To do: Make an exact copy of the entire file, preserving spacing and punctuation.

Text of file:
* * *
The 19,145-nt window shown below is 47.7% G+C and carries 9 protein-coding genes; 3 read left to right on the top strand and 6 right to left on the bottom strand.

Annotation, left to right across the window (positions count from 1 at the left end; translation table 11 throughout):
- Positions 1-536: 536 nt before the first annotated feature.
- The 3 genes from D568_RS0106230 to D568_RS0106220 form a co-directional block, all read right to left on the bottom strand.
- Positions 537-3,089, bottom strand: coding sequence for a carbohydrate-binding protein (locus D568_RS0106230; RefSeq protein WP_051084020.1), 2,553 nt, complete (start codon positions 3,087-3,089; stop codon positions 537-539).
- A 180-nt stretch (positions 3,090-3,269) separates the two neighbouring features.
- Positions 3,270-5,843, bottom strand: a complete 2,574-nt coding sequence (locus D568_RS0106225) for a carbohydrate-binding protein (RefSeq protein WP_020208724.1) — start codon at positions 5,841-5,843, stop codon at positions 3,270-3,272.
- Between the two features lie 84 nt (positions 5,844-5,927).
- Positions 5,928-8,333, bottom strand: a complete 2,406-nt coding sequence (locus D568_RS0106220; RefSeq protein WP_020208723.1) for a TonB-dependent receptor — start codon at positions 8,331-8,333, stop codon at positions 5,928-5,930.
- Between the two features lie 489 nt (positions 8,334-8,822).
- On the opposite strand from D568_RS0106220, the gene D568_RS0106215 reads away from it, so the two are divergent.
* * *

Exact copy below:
The 19,145-nt window shown below is 47.7% G+C and carries 9 protein-coding genes; 3 read left to right on the top strand and 6 right to left on the bottom strand.

Annotation, left to right across the window (positions count from 1 at the left end; translation table 11 throughout):
- Positions 1-536: 536 nt before the first annotated feature.
- The 3 genes from D568_RS0106230 to D568_RS0106220 form a co-directional block, all read right to left on the bottom strand.
- Positions 537-3,089, bottom strand: coding sequence for a carbohydrate-binding protein (locus D568_RS0106230; RefSeq protein WP_051084020.1), 2,553 nt, complete (start codon positions 3,087-3,089; stop codon positions 537-539).
- A 180-nt stretch (positions 3,090-3,269) separates the two neighbouring features.
- Positions 3,270-5,843, bottom strand: a complete 2,574-nt coding sequence (locus D568_RS0106225) for a carbohydrate-binding protein (RefSeq protein WP_020208724.1) — start codon at positions 5,841-5,843, stop codon at positions 3,270-3,272.
- Between the two features lie 84 nt (positions 5,844-5,927).
- Positions 5,928-8,333, bottom strand: a complete 2,406-nt coding sequence (locus D568_RS0106220; RefSeq protein WP_020208723.1) for a TonB-dependent receptor — start codon at positions 8,331-8,333, stop codon at positions 5,928-5,930.
- Between the two features lie 489 nt (positions 8,334-8,822).
- On the opposite strand from D568_RS0106220, the gene D568_RS0106215 reads away from it, so the two are divergent.